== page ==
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7. Neuroscience 2 - The Neuron - Structure.doc

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University of Toronto St. George
Mac Burnham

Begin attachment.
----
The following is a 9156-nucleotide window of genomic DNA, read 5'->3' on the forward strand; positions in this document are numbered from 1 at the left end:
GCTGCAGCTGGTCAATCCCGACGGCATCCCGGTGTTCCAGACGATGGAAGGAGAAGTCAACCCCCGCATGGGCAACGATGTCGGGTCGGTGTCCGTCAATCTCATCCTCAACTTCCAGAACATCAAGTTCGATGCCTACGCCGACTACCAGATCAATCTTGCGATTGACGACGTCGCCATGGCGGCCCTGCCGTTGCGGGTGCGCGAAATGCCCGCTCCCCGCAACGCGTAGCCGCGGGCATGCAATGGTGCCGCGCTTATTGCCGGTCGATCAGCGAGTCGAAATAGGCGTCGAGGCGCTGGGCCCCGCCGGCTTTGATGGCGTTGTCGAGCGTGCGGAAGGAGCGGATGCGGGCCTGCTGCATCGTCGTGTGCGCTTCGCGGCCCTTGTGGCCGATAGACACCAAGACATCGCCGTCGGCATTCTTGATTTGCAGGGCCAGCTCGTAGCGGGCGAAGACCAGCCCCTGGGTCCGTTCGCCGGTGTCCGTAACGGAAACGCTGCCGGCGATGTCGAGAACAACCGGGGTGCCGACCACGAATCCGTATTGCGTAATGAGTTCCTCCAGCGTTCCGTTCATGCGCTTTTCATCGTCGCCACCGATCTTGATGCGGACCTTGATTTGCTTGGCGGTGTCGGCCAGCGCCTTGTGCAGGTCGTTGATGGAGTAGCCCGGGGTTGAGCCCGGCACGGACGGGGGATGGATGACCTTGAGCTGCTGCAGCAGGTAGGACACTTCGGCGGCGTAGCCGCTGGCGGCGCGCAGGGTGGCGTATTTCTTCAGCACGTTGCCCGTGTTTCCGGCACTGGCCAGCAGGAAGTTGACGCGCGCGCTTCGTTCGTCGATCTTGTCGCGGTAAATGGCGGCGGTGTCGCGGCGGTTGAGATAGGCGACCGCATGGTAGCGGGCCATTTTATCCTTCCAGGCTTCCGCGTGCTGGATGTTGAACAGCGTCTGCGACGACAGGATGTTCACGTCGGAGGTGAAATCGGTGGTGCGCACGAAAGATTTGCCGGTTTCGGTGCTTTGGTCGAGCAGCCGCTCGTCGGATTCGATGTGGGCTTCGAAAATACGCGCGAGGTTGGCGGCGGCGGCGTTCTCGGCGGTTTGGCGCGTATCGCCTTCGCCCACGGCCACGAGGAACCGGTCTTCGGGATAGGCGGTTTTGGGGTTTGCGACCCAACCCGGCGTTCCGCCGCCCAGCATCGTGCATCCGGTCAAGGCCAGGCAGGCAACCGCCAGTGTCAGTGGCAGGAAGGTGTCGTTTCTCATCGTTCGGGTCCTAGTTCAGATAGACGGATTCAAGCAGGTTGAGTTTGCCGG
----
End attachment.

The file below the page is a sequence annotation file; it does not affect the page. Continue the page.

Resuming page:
NEUROSCIENCE 2 THE NEURON – STRUCTURE Reading: Carlson – Chapter 2 (p. 29-41) Carlson, Chapter 2, p. 42-53. OUTLINE -General Characteristics of the -Neuron -Special Characteristics of the Neuron -Names for Parts of the Neuron -Types of Neuronsof Synapse 1. GENERAL CHARACTERISTICS OF THE NEURON FIGURE 2.5 The neuron has the same basic characteristics of any eukaryotic single cell: nucleus, cytoplasm, cell membrane (not porous) Nucleus: • DNA • mRNA • nuclear membrane (porous) Cytoplasm – components • water (80%) with electrolytes (potassium, magnesium, phosphate, sulfate, bicarbonate plus trace levels of sodium, chloride, calcium) • proteins (10-20%) – structural (fibrillar) and enzymes (globular) • lipids (2-3%) – triglycerides plus cell membrane (below) • carbohydrates (1%) – glycogen Cytoplasm – organelles • mitochondria (oxidative metabolism) • rough endoplasmic reticulum with ribosomes (protein manufacture) • smooth endoplasmic reticulum (fats, etc.) • Golgi apparatus o Special form of smooth E.R. Some complex molecules, made up of simpler individual molecules, are assembled here. o Produces lysosomes: small sacs that contain enzymes that break down substances no longer needed by the cell • Cytoskeleton: thickest of the protein strands: microtubules. They produce hollow tube. • Cell membrane (not porous) - phospholipid bilayer, cholesterol, membrane proteins 2. SPECIAL CHARACTERISTICS OF THE NEURON (“CONNECTORS”) o receives and sends chemical signals o very long – “biological cables” (microtubules) o synapses with other neurons (also muscles, glands) o biological cable with chemical “interruptions” (conditional) Interneurons are neurons located entirely within the central nervous system (i.e. they are not motor or sensory neurons).  Local interneurons form circuits with nearby neurons and analyze small pieces of information  Relay interneurons connect circuits of local interneurons in one region of the brain with those in other regions Terminal buttons need some items that can be produced only in the soma. There therefore needs to be a system that can transport these items rapidly and efficiently through the axoplasm (the cytoplasm of the axon)  Axoplasmic transport enables this transport. It is an active process by which substances are propelled along microtubules that run the length of the axon. o Movement from the soma to the terminal buttons is called anterograde axoplasmic transport. This is accomplished by molecules of the protein kinesin (they resemble a pair of legs and feet attached to a vesicle). Energy is supplied by ATP molecules produced in the mitochondria.  ~500 mm per day o Dynein is another protein that carries substances from the terminal buttons to the soma, a process known as retrograde axoplasmic transport.  ~half as fast as anterograde transport Neurons have a high rate of metabolism but no means of storing nutrients – therefore need to be constantly supplied with nutrients and oxygen.  Glial cells surround neurons and hold them in place, controlling their supply of nutrients and some of the chemicals they need in order to exchange message with other neurons; they insulate neurons from one another so that neural messages do not get scrambled; and they even act as housekeepers, destroying and removing the carcasses of neurons that are killed by disease or injury. Three most important tyepes of glial cells: o Astrocyte: star-shaped and provide physical support to neurons and clean up debris within the brain. Also produce some chemicals neurons need to fulfill their function. Help control the chemical composition of the fluid surrounding neurons by keeping concentrations within critical levels. Also involved in providing nourishment to neurons  Partially wrapped around both blood vessels and neurons: allow transportation of nutrients from the blood as well as allowing disposal of waste products into blood. Take glucose from capillaries, break it into lactate, which neurons take up. Neurons transport this lactate into the mitochondria and use it for energy.  Astrocytes also store small amount of glycogen.  Also serve as matrix that holds neurons in place “nerve glue” Glial cells continued: o Oligodendrocytes are another type of glial cell. Their principal function is to provide support to axons and to produce the myelin sheath.  Myelin is 80% lipid and 20% protein and is discontinuous  Discontinuous spaces where myelin sheath is not present is called node of Ranvier. o Microglia are the smallest of glial cells. Like some types of astrocytes, they act as phagocytes, engulfing and breaking down dead and dying neurons.  Microglia also serve an immune function. They protect the brain from invading microorganisms and are primarily responsible for the inflammatory reaction in response to brain damage. Schwann cells: are cells in the peripheral nervous system that are wrapped around a myelinated axon, providing one segment of its myelin sheath.  Most axons in PNS are myelinated.  Schwann cells provide myelin for only one axon as opposed to in the CNS where the oligodendrocytes wrap around a number of axons. Blood-Brain Barrier: barrier between the blood and the cerebrospinal fluid (CSF) of the CNS. It is selectively permeable unlike blood vessels, which allow free exchange of most substances between blood plasma and the fluid outside of the capillaries.  The BBB is not uniform throughout the nervous system. It is relatively permeable in some places. E.g., the area postrema is part of the brai
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